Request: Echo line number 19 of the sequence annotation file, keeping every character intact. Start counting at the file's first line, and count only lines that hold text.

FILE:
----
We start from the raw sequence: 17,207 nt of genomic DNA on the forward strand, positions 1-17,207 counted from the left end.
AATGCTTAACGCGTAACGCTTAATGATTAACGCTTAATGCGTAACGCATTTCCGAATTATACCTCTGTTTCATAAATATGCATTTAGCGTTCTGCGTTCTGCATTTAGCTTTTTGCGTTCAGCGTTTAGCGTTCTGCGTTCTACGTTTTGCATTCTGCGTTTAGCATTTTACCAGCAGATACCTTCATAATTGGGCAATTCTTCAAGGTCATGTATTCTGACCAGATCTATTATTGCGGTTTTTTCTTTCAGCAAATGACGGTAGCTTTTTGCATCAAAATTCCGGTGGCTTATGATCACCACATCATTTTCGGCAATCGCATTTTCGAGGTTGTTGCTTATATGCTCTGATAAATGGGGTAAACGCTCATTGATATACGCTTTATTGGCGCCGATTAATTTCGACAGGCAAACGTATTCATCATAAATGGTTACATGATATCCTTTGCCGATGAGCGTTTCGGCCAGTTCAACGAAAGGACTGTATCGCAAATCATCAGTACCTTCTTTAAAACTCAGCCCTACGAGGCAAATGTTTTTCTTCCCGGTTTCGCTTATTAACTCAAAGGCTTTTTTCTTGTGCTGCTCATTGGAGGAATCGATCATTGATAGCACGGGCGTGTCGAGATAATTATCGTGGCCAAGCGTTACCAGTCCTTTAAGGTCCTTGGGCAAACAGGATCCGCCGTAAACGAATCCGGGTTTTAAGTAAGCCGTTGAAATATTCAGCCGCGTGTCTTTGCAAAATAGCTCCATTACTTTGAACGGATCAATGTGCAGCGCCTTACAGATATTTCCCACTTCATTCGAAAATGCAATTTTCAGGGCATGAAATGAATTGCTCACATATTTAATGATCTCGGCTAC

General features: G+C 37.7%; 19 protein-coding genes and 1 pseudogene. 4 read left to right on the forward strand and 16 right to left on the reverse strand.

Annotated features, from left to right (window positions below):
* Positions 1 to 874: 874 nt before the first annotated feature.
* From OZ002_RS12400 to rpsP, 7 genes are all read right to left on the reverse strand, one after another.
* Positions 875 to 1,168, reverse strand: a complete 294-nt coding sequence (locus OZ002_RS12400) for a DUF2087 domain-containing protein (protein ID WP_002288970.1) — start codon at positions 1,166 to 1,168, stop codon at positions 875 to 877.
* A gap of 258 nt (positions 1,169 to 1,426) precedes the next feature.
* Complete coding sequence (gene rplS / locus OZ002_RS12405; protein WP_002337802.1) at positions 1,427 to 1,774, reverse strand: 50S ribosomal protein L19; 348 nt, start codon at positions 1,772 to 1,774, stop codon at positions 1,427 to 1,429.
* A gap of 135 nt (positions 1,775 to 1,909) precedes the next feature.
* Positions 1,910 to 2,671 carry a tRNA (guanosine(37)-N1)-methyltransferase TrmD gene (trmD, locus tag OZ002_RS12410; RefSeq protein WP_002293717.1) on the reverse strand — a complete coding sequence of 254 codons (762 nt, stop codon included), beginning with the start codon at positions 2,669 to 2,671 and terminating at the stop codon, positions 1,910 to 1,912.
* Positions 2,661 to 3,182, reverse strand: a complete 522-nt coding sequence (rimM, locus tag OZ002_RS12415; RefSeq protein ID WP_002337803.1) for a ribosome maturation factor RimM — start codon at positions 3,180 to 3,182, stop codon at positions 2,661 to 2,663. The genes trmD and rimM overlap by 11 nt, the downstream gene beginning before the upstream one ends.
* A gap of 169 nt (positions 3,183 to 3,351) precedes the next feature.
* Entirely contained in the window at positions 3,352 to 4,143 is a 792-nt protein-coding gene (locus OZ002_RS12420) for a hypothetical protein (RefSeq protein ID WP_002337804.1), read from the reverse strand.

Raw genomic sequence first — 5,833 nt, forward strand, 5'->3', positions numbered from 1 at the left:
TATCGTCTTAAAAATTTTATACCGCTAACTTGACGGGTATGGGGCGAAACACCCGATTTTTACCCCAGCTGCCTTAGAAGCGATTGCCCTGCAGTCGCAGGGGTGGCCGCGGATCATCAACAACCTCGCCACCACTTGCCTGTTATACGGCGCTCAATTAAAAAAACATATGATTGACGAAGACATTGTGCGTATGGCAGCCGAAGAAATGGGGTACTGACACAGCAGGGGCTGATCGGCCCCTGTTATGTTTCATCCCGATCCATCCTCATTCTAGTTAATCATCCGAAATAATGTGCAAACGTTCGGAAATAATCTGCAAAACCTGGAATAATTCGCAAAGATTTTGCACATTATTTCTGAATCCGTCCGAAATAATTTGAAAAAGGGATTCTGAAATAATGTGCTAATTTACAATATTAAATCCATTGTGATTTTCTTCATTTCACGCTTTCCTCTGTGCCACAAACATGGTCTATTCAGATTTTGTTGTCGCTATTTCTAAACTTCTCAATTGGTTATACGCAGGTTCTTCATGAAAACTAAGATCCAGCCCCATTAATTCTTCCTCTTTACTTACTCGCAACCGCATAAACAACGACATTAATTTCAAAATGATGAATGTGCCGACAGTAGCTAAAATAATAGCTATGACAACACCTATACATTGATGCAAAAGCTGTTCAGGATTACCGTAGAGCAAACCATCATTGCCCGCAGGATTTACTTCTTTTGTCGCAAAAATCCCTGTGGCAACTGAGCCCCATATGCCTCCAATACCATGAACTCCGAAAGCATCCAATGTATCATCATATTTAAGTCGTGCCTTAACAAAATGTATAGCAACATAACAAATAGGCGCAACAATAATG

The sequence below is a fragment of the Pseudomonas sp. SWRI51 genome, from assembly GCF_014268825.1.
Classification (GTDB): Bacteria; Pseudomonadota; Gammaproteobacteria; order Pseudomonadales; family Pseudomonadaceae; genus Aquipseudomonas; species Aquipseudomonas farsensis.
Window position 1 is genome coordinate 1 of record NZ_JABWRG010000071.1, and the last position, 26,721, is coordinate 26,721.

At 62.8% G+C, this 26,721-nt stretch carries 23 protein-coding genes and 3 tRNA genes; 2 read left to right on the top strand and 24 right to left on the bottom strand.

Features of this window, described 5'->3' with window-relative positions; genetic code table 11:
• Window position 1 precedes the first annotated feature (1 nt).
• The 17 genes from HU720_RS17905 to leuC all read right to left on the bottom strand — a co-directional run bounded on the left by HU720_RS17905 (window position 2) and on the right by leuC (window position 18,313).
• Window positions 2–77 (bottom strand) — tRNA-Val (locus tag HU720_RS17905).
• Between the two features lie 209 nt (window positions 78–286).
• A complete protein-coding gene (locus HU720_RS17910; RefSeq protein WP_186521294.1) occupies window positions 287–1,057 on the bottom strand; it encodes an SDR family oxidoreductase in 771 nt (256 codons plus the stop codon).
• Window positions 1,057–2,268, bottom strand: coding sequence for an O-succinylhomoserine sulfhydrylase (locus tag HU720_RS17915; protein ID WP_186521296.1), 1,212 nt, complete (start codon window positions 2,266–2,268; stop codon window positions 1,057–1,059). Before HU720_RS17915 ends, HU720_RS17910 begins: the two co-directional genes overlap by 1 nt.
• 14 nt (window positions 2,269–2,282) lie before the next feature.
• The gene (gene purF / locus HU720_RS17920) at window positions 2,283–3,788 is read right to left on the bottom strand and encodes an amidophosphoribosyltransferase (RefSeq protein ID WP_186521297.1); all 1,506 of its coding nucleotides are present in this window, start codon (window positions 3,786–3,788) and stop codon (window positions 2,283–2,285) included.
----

Window position 1 is genome coordinate 1 of record NZ_JABWRG010000071.1, and the last position, 26,721, is coordinate 26,721.